Warfield v. Salazar (In re Salazar), 465 B.R. 875, 880–82 (B.A.P. 9th Cir. 2012) (Dunn, Jury, Pappas)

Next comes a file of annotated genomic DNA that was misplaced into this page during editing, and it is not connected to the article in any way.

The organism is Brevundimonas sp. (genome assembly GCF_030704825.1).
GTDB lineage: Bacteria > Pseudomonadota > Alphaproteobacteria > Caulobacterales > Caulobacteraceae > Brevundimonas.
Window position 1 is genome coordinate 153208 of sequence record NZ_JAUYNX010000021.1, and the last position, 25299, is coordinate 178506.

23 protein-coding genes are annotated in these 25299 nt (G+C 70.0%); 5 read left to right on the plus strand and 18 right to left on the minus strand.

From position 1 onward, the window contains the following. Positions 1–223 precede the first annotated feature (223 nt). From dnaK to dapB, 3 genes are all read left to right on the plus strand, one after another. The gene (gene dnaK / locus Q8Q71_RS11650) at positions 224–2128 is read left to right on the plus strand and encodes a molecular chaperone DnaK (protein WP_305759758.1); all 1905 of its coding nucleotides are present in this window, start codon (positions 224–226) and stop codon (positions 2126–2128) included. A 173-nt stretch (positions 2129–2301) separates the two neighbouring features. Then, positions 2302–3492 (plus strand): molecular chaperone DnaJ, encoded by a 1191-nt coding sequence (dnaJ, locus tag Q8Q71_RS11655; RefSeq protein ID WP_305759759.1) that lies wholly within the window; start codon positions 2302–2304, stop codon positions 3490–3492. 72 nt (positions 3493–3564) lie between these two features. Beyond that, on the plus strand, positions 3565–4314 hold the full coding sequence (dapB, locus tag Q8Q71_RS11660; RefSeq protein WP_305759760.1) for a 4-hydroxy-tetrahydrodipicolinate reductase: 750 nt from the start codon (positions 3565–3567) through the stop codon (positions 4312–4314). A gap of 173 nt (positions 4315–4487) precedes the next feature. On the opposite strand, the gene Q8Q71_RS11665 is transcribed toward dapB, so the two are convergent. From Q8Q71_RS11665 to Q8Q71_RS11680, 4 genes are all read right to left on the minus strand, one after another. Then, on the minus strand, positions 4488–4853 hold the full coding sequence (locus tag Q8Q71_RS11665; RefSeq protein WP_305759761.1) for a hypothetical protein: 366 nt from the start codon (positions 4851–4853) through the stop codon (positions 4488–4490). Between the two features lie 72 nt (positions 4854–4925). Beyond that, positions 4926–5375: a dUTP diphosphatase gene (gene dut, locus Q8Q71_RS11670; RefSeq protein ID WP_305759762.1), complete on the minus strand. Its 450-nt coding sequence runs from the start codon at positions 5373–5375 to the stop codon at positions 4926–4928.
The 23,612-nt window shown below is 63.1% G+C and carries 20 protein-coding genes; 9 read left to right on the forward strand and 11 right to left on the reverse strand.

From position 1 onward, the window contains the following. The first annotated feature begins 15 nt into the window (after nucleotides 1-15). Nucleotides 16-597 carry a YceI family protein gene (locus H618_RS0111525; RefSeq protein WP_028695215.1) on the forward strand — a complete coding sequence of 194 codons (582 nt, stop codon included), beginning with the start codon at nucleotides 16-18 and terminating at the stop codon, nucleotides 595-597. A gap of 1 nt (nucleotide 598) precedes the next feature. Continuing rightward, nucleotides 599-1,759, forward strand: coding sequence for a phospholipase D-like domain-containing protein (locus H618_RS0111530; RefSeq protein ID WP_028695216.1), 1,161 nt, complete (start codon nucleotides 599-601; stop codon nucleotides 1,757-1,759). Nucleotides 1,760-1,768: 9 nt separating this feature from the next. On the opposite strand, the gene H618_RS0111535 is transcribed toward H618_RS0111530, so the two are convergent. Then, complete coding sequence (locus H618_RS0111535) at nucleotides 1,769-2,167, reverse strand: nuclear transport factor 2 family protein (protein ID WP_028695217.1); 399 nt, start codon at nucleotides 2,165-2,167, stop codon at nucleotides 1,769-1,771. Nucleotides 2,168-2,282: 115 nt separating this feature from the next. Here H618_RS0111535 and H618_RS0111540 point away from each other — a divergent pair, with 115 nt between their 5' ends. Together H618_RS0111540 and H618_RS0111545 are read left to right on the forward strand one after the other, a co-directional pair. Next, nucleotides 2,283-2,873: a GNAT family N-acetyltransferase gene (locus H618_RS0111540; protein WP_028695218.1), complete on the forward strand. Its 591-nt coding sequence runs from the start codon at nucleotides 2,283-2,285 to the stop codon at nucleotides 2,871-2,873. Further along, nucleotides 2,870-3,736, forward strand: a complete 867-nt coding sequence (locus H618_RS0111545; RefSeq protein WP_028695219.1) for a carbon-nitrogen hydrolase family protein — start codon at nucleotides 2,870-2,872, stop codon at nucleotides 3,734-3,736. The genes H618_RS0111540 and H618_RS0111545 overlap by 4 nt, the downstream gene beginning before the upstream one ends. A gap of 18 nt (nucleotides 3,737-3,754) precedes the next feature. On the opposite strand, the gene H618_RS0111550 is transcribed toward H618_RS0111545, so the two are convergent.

Although literal application of § 348(f)(1)(A) can be anomalous, when good faith is not at issue, prepetition tax refund spent by debtors during Chapter 13 case before conversion is not “in possession” of debtors and is excluded from property of Chapter 7 estate. In a Chapter 13 case filed in September of 2008 and converted to Chapter 7 in August of 2009, the debtors received tax refunds based upon 2008 state and federal tax returns and spent those refunds on living expenses. “[T]he debtor’s use of estate property in chapter 13 prior to conversion to chapter 7 is subject to ‘good faith’ scrutiny. . . . [A] plain meaning application of § 348(f)(1)(A) creates an anomaly . . . . Had the Salazars remained in chapter 13, they would have been required to account to their creditors for the Prepetition Refund even though it had been spent. . . . The value of the Prepetition Refund would have been included in the hypothetical chapter 7 liquidation in the Salazars’ chapter 13 case. . . . [I]f their case had commenced as a chapter 7, the Salazars would have been required to turn over the Prepetition Refund to the Trustee. . . . While . . . application of the plain language of § 348(f)(1) may be anomalous, . . . we do not believe such anomaly equates to producing absurd results or creating a clear contradiction in the statutory scheme in light of the remedies available to chapter 7 trustees where the debtors have not acted in good faith. . . . [T]he Salazars spent the Prepetition Refund in good faith to pay ordinary and necessary living expenses during the period from the petition date to the conversion date. . . . [T]he plain meaning of the language used in § 348(f)(1)(A) excluded the Prepetition Refund from property of the chapter 7 estate.”

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